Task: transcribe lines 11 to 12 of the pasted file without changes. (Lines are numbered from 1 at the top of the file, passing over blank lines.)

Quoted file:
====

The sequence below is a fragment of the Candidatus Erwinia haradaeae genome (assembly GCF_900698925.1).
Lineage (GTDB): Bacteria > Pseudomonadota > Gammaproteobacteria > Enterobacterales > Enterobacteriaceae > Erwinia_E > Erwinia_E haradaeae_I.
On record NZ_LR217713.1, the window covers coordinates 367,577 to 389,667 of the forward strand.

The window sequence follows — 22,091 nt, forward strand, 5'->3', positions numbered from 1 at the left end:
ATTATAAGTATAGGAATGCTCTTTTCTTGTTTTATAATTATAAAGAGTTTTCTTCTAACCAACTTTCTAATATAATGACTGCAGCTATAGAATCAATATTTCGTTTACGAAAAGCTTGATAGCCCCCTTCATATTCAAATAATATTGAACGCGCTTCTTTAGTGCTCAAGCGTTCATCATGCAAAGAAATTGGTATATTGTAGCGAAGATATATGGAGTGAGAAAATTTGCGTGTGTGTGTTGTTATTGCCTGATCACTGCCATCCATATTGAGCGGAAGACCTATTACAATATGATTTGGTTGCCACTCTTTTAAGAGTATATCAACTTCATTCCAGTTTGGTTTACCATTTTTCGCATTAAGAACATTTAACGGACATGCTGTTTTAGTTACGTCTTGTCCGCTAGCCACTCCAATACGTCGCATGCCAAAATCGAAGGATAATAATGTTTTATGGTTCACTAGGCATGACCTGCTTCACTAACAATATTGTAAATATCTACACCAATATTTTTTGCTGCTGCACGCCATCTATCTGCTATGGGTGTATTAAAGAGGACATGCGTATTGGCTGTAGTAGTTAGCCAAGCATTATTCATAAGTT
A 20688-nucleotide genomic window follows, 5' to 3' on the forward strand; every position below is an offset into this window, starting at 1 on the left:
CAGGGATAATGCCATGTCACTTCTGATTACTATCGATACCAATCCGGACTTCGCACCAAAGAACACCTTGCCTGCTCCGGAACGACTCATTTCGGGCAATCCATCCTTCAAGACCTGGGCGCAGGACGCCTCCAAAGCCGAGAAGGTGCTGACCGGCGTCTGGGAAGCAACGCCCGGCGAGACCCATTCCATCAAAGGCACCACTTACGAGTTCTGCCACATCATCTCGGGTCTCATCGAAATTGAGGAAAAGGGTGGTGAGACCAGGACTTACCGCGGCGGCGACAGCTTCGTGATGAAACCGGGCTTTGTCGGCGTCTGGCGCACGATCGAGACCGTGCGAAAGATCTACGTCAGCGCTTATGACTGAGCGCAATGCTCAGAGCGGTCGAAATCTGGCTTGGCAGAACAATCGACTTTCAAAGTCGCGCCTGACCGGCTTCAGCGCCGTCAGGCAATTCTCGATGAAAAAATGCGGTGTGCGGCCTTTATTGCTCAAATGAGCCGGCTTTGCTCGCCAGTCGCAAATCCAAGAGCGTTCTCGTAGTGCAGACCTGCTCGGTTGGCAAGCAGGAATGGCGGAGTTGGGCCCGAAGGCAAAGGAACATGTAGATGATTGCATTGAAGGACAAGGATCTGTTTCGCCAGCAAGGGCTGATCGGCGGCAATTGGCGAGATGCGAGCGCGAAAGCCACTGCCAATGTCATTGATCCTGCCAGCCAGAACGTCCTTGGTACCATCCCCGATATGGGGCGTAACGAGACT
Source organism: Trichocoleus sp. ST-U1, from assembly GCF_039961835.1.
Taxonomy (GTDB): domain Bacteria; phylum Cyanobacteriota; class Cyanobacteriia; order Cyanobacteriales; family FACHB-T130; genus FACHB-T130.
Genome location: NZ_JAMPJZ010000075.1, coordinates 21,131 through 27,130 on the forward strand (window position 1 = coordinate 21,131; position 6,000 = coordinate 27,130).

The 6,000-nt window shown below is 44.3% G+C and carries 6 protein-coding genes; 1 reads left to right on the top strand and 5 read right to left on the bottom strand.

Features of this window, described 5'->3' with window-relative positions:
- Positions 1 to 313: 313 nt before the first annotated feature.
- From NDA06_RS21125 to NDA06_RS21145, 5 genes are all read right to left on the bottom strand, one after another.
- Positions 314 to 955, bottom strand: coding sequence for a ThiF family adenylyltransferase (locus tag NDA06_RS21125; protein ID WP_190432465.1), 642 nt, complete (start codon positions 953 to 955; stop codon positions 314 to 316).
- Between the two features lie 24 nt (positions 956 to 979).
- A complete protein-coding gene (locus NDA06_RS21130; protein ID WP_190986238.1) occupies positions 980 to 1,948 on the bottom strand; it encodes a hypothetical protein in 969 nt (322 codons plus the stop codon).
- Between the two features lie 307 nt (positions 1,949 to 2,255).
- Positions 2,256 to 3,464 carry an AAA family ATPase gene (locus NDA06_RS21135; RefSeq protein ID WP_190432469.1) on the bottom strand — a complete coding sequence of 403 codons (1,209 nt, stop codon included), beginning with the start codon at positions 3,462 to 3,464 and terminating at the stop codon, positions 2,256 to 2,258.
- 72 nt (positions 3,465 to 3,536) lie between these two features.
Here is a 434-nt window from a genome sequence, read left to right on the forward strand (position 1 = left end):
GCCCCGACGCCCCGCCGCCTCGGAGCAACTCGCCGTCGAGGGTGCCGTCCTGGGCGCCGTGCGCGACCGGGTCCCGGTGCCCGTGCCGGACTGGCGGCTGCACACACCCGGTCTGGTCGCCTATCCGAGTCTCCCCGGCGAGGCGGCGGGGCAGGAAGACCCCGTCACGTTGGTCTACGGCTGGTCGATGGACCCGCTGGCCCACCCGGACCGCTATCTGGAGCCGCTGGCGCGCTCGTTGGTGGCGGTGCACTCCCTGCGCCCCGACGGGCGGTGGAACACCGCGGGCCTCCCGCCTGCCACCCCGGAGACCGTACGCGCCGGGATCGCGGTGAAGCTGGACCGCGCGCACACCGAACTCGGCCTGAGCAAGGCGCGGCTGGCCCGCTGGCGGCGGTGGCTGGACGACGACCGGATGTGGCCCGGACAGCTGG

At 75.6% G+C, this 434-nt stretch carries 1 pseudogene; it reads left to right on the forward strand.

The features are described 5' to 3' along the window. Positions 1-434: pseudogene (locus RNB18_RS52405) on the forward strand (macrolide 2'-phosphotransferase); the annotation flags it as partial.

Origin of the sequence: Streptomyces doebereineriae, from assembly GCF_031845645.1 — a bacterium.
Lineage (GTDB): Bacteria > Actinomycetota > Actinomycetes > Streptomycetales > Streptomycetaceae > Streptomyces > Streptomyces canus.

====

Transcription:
The 6,000-nt window shown below is 44.3% G+C and carries 6 protein-coding genes; 1 reads left to right on the top strand and 5 read right to left on the bottom strand.

Features of this window, described 5'->3' with window-relative positions: